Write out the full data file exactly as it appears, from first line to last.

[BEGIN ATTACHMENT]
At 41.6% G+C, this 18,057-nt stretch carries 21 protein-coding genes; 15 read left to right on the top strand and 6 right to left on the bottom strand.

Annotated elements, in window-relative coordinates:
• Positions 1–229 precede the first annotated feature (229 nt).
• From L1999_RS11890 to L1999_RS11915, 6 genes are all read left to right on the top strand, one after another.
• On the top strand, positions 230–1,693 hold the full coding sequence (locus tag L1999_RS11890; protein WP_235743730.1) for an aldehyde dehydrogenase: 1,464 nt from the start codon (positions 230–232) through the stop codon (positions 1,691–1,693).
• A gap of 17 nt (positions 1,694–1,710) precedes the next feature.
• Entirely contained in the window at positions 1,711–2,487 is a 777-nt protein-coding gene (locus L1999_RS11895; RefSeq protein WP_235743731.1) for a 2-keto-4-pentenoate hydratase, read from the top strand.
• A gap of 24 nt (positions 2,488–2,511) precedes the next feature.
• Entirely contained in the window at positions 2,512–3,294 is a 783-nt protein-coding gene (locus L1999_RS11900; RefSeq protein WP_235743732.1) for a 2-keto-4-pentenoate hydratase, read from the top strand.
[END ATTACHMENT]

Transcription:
At 41.6% G+C, this 18,057-nt stretch carries 21 protein-coding genes; 15 read left to right on the top strand and 6 right to left on the bottom strand.

Annotated elements, in window-relative coordinates:
• Positions 1–229 precede the first annotated feature (229 nt).
• From L1999_RS11890 to L1999_RS11915, 6 genes are all read left to right on the top strand, one after another.
• On the top strand, positions 230–1,693 hold the full coding sequence (locus tag L1999_RS11890; protein WP_235743730.1) for an aldehyde dehydrogenase: 1,464 nt from the start codon (positions 230–232) through the stop codon (positions 1,691–1,693).
• A gap of 17 nt (positions 1,694–1,710) precedes the next feature.
• Entirely contained in the window at positions 1,711–2,487 is a 777-nt protein-coding gene (locus L1999_RS11895; RefSeq protein WP_235743731.1) for a 2-keto-4-pentenoate hydratase, read from the top strand.
• A gap of 24 nt (positions 2,488–2,511) precedes the next feature.
• Entirely contained in the window at positions 2,512–3,294 is a 783-nt protein-coding gene (locus L1999_RS11900; RefSeq protein WP_235743732.1) for a 2-keto-4-pentenoate hydratase, read from the top strand.